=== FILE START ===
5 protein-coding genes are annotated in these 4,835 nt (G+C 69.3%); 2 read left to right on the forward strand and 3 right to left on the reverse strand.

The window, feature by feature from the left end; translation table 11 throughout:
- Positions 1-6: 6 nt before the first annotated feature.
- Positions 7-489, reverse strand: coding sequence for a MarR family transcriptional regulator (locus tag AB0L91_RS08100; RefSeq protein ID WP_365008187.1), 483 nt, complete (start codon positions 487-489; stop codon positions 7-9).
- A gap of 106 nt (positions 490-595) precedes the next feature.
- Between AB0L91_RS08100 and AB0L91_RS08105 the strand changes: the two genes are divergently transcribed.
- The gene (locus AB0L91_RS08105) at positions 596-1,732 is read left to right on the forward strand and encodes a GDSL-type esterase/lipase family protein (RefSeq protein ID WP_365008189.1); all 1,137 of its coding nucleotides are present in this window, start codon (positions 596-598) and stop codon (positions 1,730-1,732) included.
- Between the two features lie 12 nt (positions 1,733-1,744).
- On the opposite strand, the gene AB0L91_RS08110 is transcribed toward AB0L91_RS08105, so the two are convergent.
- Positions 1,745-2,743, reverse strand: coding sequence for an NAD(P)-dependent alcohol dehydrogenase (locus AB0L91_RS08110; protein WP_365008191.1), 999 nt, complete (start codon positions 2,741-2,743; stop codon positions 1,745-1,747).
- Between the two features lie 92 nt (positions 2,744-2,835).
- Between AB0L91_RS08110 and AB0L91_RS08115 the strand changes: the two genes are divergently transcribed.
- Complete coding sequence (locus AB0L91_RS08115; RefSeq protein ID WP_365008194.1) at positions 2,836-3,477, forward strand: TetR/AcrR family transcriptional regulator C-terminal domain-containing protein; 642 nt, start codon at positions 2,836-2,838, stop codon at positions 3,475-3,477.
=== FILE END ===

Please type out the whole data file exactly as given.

5 protein-coding genes are annotated in these 4,835 nt (G+C 69.3%); 2 read left to right on the forward strand and 3 right to left on the reverse strand.

The window, feature by feature from the left end; translation table 11 throughout:
- Positions 1-6: 6 nt before the first annotated feature.
- Positions 7-489, reverse strand: coding sequence for a MarR family transcriptional regulator (locus tag AB0L91_RS08100; RefSeq protein ID WP_365008187.1), 483 nt, complete (start codon positions 487-489; stop codon positions 7-9).
- A gap of 106 nt (positions 490-595) precedes the next feature.
- Between AB0L91_RS08100 and AB0L91_RS08105 the strand changes: the two genes are divergently transcribed.
- The gene (locus AB0L91_RS08105) at positions 596-1,732 is read left to right on the forward strand and encodes a GDSL-type esterase/lipase family protein (RefSeq protein ID WP_365008189.1); all 1,137 of its coding nucleotides are present in this window, start codon (positions 596-598) and stop codon (positions 1,730-1,732) included.
- Between the two features lie 12 nt (positions 1,733-1,744).
- On the opposite strand, the gene AB0L91_RS08110 is transcribed toward AB0L91_RS08105, so the two are convergent.
- Positions 1,745-2,743, reverse strand: coding sequence for an NAD(P)-dependent alcohol dehydrogenase (locus AB0L91_RS08110; protein WP_365008191.1), 999 nt, complete (start codon positions 2,741-2,743; stop codon positions 1,745-1,747).
- Between the two features lie 92 nt (positions 2,744-2,835).
- Between AB0L91_RS08110 and AB0L91_RS08115 the strand changes: the two genes are divergently transcribed.
- Complete coding sequence (locus AB0L91_RS08115; RefSeq protein ID WP_365008194.1) at positions 2,836-3,477, forward strand: TetR/AcrR family transcriptional regulator C-terminal domain-containing protein; 642 nt, start codon at positions 2,836-2,838, stop codon at positions 3,475-3,477.